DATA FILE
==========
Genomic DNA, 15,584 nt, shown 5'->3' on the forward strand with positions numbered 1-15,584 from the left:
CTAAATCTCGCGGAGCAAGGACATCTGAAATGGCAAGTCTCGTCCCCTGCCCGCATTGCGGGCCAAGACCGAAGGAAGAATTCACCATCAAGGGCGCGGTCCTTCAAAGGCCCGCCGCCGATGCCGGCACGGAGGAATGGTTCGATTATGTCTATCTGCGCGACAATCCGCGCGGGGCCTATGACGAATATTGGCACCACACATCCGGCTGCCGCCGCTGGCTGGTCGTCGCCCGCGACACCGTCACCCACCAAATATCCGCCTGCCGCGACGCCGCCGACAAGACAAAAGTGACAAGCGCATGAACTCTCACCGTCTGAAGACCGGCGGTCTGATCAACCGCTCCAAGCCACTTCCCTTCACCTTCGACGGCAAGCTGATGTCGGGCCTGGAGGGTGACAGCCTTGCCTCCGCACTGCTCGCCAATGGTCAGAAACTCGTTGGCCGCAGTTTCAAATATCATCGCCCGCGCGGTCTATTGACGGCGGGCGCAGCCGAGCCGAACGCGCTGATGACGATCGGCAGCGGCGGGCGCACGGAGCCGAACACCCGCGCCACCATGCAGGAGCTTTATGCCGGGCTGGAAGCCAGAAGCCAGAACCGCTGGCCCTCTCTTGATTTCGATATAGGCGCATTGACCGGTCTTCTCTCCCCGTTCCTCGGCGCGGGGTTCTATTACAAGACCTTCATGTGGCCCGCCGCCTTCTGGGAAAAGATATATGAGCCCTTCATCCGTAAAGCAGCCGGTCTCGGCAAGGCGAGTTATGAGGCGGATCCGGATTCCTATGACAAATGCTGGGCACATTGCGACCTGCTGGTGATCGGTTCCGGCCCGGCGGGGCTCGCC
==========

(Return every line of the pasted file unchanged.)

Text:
Genomic DNA, 15,584 nt, shown 5'->3' on the forward strand with positions numbered 1-15,584 from the left:
CTAAATCTCGCGGAGCAAGGACATCTGAAATGGCAAGTCTCGTCCCCTGCCCGCATTGCGGGCCAAGACCGAAGGAAGAATTCACCATCAAGGGCGCGGTCCTTCAAAGGCCCGCCGCCGATGCCGGCACGGAGGAATGGTTCGATTATGTCTATCTGCGCGACAATCCGCGCGGGGCCTATGACGAATATTGGCACCACACATCCGGCTGCCGCCGCTGGCTGGTCGTCGCCCGCGACACCGTCACCCACCAAATATCCGCCTGCCGCGACGCCGCCGACAAGACAAAAGTGACAAGCGCATGAACTCTCACCGTCTGAAGACCGGCGGTCTGATCAACCGCTCCAAGCCACTTCCCTTCACCTTCGACGGCAAGCTGATGTCGGGCCTGGAGGGTGACAGCCTTGCCTCCGCACTGCTCGCCAATGGTCAGAAACTCGTTGGCCGCAGTTTCAAATATCATCGCCCGCGCGGTCTATTGACGGCGGGCGCAGCCGAGCCGAACGCGCTGATGACGATCGGCAGCGGCGGGCGCACGGAGCCGAACACCCGCGCCACCATGCAGGAGCTTTATGCCGGGCTGGAAGCCAGAAGCCAGAACCGCTGGCCCTCTCTTGATTTCGATATAGGCGCATTGACCGGTCTTCTCTCCCCGTTCCTCGGCGCGGGGTTCTATTACAAGACCTTCATGTGGCCCGCCGCCTTCTGGGAAAAGATATATGAGCCCTTCATCCGTAAAGCAGCCGGTCTCGGCAAGGCGAGTTATGAGGCGGATCCGGATTCCTATGACAAATGCTGGGCACATTGCGACCTGCTGGTGATCGGTTCCGGCCCGGCGGGGCTCGCC